I can’t praise Forward Theatre Project’s Artistic Director Charlotte Bennett any more highly, not only for her direction of the plays but for making it all happen in the first place. And the rest of the team – it is all quite an achievement for everyone involved.

And that is not the end as the double-bill is heading up to Newcastle’s Northern Stage in February. And who knows what else the future holds for it …? Regardless, I can safely say the whole thing is up there as a highlight of my career to date. 

So how am I going equal and/or top it? Oh cripes. Back to the darkened room … back to the fretting and the anxieties. Next up is But Otherwise Went Well, part of the OVNV ‘Ignite’ programme … click [here]for details.

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3 responses »

  1. Er…it’s hard to express a genuine sense of being pleased for someone else without sounding a tad mawkish and crawly wotsit, however….
    Good on yer Alison, and well done for C.C.D.
    I couldn’t be more moist with pleasure over your toe-dipping into the tides of recognition .
    May the bird of paradise similarly fly up yer nose with all your future scribblings…

  2. Hi Alison. Completely random, but I feel moved to get on touch!

    Have just found my way to you & your website via a route which began at the Lyric Theatre, Hammersmith where my 13 yr old daughter is a new member of the Young Co. and will be starting Saturday a.m. workshops with Charlotte Bennett this weekend. I googled CB (out of curiosity), followed a link to her Forward Theatre website, then another to yours … and ended up reading your post re.The Fear and how much you worry worry worry about the whole business of writing. It really made me smile. And empathise! Then it made me think of something my 15 yr old daughter gave me to read, last night. She has just begun a song-writing course with composer Julian Marshall, who gave her this quotation – Martha Graham to Agnes de Mille – which, when she showed it to me, resonated profoundly. You may already know it but if not, I thought you would appreciate its beauty and wisdom, too:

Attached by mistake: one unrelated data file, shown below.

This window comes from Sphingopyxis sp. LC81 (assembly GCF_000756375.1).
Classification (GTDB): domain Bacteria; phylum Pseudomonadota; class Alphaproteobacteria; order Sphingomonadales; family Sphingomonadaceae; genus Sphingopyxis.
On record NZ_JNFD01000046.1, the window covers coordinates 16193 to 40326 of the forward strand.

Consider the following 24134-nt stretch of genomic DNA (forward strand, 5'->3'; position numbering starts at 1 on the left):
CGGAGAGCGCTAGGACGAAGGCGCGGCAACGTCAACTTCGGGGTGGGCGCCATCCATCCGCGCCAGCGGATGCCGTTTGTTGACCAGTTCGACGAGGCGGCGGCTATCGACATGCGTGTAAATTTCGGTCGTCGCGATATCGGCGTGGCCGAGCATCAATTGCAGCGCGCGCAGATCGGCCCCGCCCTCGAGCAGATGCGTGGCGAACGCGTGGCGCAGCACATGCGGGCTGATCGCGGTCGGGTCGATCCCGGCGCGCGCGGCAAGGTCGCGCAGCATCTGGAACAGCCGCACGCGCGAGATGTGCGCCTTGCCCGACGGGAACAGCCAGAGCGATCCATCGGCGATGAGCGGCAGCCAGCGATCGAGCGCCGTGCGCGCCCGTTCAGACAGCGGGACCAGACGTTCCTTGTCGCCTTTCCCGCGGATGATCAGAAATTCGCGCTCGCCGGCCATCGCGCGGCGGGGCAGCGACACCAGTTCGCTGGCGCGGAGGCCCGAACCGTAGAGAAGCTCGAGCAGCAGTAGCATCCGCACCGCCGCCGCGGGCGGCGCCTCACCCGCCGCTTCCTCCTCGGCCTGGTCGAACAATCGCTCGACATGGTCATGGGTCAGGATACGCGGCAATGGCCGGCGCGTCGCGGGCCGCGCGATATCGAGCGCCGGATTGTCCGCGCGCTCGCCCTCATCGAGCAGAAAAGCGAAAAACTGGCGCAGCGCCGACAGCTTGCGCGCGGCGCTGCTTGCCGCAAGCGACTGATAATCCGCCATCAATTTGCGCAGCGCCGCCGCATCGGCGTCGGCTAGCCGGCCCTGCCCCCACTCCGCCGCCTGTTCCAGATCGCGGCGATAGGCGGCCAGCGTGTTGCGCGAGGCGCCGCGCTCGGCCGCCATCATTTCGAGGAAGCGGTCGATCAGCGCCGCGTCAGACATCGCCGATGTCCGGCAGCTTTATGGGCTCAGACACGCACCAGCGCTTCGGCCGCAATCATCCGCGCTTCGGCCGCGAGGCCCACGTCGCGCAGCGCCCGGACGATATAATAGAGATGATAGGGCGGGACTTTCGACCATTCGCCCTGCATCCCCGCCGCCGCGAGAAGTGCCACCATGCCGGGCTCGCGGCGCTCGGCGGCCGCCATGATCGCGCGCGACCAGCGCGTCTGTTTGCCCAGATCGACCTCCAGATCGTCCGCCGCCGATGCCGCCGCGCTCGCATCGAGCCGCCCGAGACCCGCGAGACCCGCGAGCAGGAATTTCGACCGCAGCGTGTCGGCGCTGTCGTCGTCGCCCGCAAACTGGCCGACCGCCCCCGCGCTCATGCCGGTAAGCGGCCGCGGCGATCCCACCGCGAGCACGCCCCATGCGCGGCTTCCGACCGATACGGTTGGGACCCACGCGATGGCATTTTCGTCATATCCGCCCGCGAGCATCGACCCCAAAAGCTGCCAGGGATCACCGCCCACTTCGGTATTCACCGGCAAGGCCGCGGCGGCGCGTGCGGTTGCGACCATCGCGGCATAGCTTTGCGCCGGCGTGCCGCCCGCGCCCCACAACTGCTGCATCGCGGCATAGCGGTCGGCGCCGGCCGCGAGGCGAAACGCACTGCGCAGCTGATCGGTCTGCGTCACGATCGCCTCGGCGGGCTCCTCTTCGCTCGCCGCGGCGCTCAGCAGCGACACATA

“There is a vitality, a life force, a quickening that is translated through you into action, and because there is only one of you in all time, this expression is unique. If you block it, it will never exist through any other medium: and be lost. The world will not have it. It is not your business to determine how good it is, nor how it compares with other expressions. It is your business to keep it yours clearly and directly – to keep the channel open. You do not even have to believe in yourself or your work. You have to keep open and aware directly to the urges that motivate you. Keep the channel open. No artist is pleased. There is no satisfaction whatever at any time. There is only a queer, divine dissatisfaction, a blessed unrest that keeps us marching and makes us more alive than the others.”

    Good luck for ‘Can Cause Death’ up in Newcastle. I’m sorry I missed it at The National last year. May the words keep coming … and don’t spend too much time frowning & biting your nails in that darkened room.